So the film doesn’t have a viable protagonist. Perhaps this is a deliberate attempt by the Coens to subvert narrative convention; but if so, it’s hard to see the point of their doing so, except in order to annoy the audience.

Nor does their film have anything so downmarket as an ending. When the lights go up, there is an unmistakable sense of anti-climax. Perhaps this is intended as a rebuke to those who seek a feelgood ending, but really it’s a slap in the face for an audience hoping for any kind of resolution. Finishing the movie on an abstruse and inconsequential account of someone’s dream is exactly what it appears, a cop-out.

On a deeper level, the film doesn’t work because the story fails to dramatise its theme - or live up to its portentous title. The central idea is that civilisation is a veneer that is always threatening to split away, revealing the inhumanity beneath. It’s this concept that lies beneath Tommy Lee Jones’ opening reminiscence of a 14 year-old boy killing his girl-friend:

“Papers said it was a crime of passion but he told me there wasn't any passion to it. Told me that he'd been planning to kill somebody for about as long as he could remember. Said that if they turned him out he'd do it again. Said he knew he was going to hell. Be there in about fifteen minutes. I don't know what to make of that. I surely don't.”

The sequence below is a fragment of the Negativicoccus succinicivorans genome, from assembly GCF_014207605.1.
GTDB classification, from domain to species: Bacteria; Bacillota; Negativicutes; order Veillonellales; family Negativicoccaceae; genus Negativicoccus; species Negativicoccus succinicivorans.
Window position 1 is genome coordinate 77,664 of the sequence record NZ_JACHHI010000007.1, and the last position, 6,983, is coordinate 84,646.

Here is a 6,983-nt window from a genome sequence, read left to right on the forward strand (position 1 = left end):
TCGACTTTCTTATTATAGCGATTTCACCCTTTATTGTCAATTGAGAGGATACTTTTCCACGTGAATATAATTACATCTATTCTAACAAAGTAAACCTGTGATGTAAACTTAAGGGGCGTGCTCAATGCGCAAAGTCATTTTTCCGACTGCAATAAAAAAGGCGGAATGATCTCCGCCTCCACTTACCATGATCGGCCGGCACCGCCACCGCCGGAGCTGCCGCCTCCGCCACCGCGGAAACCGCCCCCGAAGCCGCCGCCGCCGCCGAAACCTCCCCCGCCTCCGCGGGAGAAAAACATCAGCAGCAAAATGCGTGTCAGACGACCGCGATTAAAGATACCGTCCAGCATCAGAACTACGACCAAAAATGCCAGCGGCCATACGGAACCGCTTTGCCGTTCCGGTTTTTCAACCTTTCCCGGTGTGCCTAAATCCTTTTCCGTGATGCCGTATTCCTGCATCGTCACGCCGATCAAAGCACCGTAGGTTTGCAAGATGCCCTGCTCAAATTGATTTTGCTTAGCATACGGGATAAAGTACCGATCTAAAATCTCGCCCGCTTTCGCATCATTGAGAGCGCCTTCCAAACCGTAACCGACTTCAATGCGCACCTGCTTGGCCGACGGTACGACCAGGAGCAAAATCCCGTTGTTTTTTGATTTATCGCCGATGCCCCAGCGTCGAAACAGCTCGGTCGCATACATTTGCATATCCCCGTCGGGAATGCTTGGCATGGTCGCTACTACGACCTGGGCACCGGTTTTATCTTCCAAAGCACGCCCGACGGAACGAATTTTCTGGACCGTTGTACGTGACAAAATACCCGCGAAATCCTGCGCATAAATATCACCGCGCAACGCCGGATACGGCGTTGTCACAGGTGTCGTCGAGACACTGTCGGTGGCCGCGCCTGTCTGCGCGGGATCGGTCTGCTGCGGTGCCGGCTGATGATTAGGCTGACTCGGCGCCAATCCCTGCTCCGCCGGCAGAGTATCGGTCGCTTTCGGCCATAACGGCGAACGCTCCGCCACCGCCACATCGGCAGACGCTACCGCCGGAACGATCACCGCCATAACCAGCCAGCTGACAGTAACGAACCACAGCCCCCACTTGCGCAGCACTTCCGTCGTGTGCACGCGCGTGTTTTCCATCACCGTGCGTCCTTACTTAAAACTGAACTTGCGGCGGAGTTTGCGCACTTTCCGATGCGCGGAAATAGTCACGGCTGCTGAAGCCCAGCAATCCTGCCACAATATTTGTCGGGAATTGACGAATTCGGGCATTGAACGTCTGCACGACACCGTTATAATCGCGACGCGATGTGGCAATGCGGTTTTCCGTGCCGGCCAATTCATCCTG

It’s a chilling account, but the film that follows portrays a bad guy who’s so implacable, evil and powerful that he doesn’t convince as human. And the people he kills may be flawed, but they are mostly likeable and, to a lesser or greater degree, civilised. So what’s the Coens’ point: that bad will always conquer good? If so, they don’t even begin to prove their theory. And the survival of at least one good guy would seem to disprove it.

There’s always been something in the Coen brothers’ output that I’ve found off-putting, and I think it’s their coldness, which some would describe as cool. Most of their movies have seemed condescending to ordinary folk, and one reason that Fargo works better than the rest of their movies is that it has a protagonist in Frances McDormand’s cop who supplies a warmth and moral centre generally missing from their output.

Tommy Lee Jones fulfils a similar function here, but he’s not on screen for long, and the Coens seem much more in love with their macho villain, Javier Bardem. They clearly admire his cool as he terrorizes some hapless yokel with his superior intellect, or patches himself up stoically after receiving a gunshot wound. Like Tarantino, they are undone by an adolescent appetite for gore and ruthlessness.

Like the fat boy in Dickens’ Pickwick Papers, they “wants to make your flesh creep”. They spend so much time rejoicing in the creepy, and chuckling cynically at evil, that neither they – nor, I fear, their fans – seem to notice that their movies are too often soulless and superficial. No Country For Old Men, unfortunately, follows that over-familiar pattern. It’s no movie for newcomers to the Coen Brothers, or indeed the masses.